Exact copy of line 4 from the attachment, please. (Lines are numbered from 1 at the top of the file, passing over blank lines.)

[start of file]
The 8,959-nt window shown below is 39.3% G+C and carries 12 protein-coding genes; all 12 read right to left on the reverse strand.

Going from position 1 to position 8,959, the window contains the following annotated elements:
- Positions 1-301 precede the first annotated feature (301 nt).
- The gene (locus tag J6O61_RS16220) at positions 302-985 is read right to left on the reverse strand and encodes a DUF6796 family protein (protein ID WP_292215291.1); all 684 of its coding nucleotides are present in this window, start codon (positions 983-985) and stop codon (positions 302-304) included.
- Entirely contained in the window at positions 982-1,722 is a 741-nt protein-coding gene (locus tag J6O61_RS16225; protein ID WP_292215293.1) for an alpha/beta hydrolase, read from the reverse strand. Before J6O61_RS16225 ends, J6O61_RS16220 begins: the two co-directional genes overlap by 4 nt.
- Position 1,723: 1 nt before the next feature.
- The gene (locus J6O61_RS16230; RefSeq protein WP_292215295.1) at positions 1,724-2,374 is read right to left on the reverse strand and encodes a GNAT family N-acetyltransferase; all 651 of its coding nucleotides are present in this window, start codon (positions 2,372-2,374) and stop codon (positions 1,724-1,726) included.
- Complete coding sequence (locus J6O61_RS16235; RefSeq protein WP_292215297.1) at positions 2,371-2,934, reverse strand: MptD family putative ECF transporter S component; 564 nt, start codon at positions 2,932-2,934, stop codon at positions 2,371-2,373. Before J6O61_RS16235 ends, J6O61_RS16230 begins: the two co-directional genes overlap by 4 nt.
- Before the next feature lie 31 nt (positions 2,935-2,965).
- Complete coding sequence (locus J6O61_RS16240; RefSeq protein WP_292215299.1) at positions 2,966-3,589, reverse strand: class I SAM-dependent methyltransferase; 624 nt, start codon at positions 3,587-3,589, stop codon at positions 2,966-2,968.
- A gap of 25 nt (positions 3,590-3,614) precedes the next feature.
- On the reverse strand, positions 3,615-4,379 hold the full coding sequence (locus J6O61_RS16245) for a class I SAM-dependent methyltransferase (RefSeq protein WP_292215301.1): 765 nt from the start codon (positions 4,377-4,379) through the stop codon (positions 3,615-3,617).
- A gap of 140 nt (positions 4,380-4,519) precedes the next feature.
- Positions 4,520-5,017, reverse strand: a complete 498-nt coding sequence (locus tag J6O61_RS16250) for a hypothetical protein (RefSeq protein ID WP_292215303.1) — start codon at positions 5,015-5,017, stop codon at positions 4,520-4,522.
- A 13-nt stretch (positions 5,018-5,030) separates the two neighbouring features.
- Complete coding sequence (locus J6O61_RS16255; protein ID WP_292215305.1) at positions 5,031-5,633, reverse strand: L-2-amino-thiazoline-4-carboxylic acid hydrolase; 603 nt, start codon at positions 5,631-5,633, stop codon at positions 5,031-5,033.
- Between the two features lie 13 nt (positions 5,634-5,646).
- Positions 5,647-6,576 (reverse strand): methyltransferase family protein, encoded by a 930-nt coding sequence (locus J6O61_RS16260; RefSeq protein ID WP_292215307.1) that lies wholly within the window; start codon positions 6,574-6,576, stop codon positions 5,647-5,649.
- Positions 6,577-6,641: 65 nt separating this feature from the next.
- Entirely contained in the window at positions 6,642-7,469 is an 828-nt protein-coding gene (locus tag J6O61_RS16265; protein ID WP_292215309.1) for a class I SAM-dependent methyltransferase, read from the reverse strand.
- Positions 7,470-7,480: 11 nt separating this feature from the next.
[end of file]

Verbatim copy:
- The gene (locus tag J6O61_RS16220) at positions 302-985 is read right to left on the reverse strand and encodes a DUF6796 family protein (protein ID WP_292215291.1); all 684 of its coding nucleotides are present in this window, start codon (positions 983-985) and stop codon (positions 302-304) included.